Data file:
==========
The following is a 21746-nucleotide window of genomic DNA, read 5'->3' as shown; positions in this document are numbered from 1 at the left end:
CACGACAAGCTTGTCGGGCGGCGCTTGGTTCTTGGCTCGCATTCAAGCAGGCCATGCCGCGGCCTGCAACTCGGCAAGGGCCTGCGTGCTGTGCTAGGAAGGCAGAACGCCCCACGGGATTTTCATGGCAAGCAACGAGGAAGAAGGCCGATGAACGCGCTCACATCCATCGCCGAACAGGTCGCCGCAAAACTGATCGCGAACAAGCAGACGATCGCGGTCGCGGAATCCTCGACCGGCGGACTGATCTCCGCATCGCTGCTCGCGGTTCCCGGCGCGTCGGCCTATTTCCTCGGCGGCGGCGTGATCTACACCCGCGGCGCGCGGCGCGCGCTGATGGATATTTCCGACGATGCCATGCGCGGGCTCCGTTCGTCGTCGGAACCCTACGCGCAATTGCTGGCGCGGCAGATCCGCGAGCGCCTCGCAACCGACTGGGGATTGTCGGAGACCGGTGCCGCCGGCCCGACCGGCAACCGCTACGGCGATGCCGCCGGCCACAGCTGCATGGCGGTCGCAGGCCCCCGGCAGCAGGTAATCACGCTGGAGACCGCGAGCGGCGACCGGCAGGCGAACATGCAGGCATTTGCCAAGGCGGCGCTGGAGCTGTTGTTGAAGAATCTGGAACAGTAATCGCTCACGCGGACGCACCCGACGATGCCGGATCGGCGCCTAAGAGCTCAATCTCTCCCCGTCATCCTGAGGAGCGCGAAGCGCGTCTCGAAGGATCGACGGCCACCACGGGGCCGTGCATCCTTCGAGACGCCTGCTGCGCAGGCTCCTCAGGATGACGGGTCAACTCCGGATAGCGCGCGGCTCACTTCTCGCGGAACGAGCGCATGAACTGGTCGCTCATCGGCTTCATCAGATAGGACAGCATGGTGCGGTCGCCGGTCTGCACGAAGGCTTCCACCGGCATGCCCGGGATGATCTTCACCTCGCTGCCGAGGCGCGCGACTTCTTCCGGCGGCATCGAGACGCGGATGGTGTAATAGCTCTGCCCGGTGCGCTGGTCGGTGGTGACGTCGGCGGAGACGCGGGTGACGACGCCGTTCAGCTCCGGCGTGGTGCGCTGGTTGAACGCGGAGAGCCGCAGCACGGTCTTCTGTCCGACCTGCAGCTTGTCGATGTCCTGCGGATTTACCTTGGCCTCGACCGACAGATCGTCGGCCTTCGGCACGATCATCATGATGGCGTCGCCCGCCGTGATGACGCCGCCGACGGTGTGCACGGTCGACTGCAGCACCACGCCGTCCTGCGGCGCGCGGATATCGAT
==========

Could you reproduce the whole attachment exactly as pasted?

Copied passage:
The following is a 21746-nucleotide window of genomic DNA, read 5'->3' as shown; positions in this document are numbered from 1 at the left end:
CACGACAAGCTTGTCGGGCGGCGCTTGGTTCTTGGCTCGCATTCAAGCAGGCCATGCCGCGGCCTGCAACTCGGCAAGGGCCTGCGTGCTGTGCTAGGAAGGCAGAACGCCCCACGGGATTTTCATGGCAAGCAACGAGGAAGAAGGCCGATGAACGCGCTCACATCCATCGCCGAACAGGTCGCCGCAAAACTGATCGCGAACAAGCAGACGATCGCGGTCGCGGAATCCTCGACCGGCGGACTGATCTCCGCATCGCTGCTCGCGGTTCCCGGCGCGTCGGCCTATTTCCTCGGCGGCGGCGTGATCTACACCCGCGGCGCGCGGCGCGCGCTGATGGATATTTCCGACGATGCCATGCGCGGGCTCCGTTCGTCGTCGGAACCCTACGCGCAATTGCTGGCGCGGCAGATCCGCGAGCGCCTCGCAACCGACTGGGGATTGTCGGAGACCGGTGCCGCCGGCCCGACCGGCAACCGCTACGGCGATGCCGCCGGCCACAGCTGCATGGCGGTCGCAGGCCCCCGGCAGCAGGTAATCACGCTGGAGACCGCGAGCGGCGACCGGCAGGCGAACATGCAGGCATTTGCCAAGGCGGCGCTGGAGCTGTTGTTGAAGAATCTGGAACAGTAATCGCTCACGCGGACGCACCCGACGATGCCGGATCGGCGCCTAAGAGCTCAATCTCTCCCCGTCATCCTGAGGAGCGCGAAGCGCGTCTCGAAGGATCGACGGCCACCACGGGGCCGTGCATCCTTCGAGACGCCTGCTGCGCAGGCTCCTCAGGATGACGGGTCAACTCCGGATAGCGCGCGGCTCACTTCTCGCGGAACGAGCGCATGAACTGGTCGCTCATCGGCTTCATCAGATAGGACAGCATGGTGCGGTCGCCGGTCTGCACGAAGGCTTCCACCGGCATGCCCGGGATGATCTTCACCTCGCTGCCGAGGCGCGCGACTTCTTCCGGCGGCATCGAGACGCGGATGGTGTAATAGCTCTGCCCGGTGCGCTGGTCGGTGGTGACGTCGGCGGAGACGCGGGTGACGACGCCGTTCAGCTCCGGCGTGGTGCGCTGGTTGAACGCGGAGAGCCGCAGCACGGTCTTCTGTCCGACCTGCAGCTTGTCGATGTCCTGCGGATTTACCTTGGCCTCGACCGACAGATCGTCGGCCTTCGGCACGATCATCATGATGGCGTCGCCCGCCGTGATGACGCCGCCGACGGTGTGCACGGTCGACTGCAGCACCACGCCGTCCTGCGGCGCGCGGATATCGAT